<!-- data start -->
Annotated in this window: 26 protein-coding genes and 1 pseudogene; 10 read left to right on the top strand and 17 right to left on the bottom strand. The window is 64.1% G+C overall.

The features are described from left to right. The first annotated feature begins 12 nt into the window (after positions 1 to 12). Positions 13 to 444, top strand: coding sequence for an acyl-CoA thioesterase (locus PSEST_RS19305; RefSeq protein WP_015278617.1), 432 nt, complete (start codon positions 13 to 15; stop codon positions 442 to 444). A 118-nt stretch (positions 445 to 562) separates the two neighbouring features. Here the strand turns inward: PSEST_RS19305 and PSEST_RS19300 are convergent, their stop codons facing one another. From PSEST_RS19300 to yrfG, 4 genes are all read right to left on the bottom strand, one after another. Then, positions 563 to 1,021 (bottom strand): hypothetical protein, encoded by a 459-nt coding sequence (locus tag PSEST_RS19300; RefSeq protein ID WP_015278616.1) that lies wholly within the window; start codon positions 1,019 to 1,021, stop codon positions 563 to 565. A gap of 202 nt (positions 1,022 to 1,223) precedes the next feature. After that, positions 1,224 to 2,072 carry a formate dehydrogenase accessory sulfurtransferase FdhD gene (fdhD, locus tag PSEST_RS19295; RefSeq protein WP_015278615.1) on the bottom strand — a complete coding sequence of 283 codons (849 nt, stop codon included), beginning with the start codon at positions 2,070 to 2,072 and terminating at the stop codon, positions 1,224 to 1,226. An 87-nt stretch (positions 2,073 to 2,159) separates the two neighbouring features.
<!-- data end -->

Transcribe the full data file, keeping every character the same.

Annotated in this window: 26 protein-coding genes and 1 pseudogene; 10 read left to right on the top strand and 17 right to left on the bottom strand. The window is 64.1% G+C overall.

The features are described from left to right. The first annotated feature begins 12 nt into the window (after positions 1 to 12). Positions 13 to 444, top strand: coding sequence for an acyl-CoA thioesterase (locus PSEST_RS19305; RefSeq protein WP_015278617.1), 432 nt, complete (start codon positions 13 to 15; stop codon positions 442 to 444). A 118-nt stretch (positions 445 to 562) separates the two neighbouring features. Here the strand turns inward: PSEST_RS19305 and PSEST_RS19300 are convergent, their stop codons facing one another. From PSEST_RS19300 to yrfG, 4 genes are all read right to left on the bottom strand, one after another. Then, positions 563 to 1,021 (bottom strand): hypothetical protein, encoded by a 459-nt coding sequence (locus tag PSEST_RS19300; RefSeq protein ID WP_015278616.1) that lies wholly within the window; start codon positions 1,019 to 1,021, stop codon positions 563 to 565. A gap of 202 nt (positions 1,022 to 1,223) precedes the next feature. After that, positions 1,224 to 2,072 carry a formate dehydrogenase accessory sulfurtransferase FdhD gene (fdhD, locus tag PSEST_RS19295; RefSeq protein WP_015278615.1) on the bottom strand — a complete coding sequence of 283 codons (849 nt, stop codon included), beginning with the start codon at positions 2,070 to 2,072 and terminating at the stop codon, positions 1,224 to 1,226. An 87-nt stretch (positions 2,073 to 2,159) separates the two neighbouring features.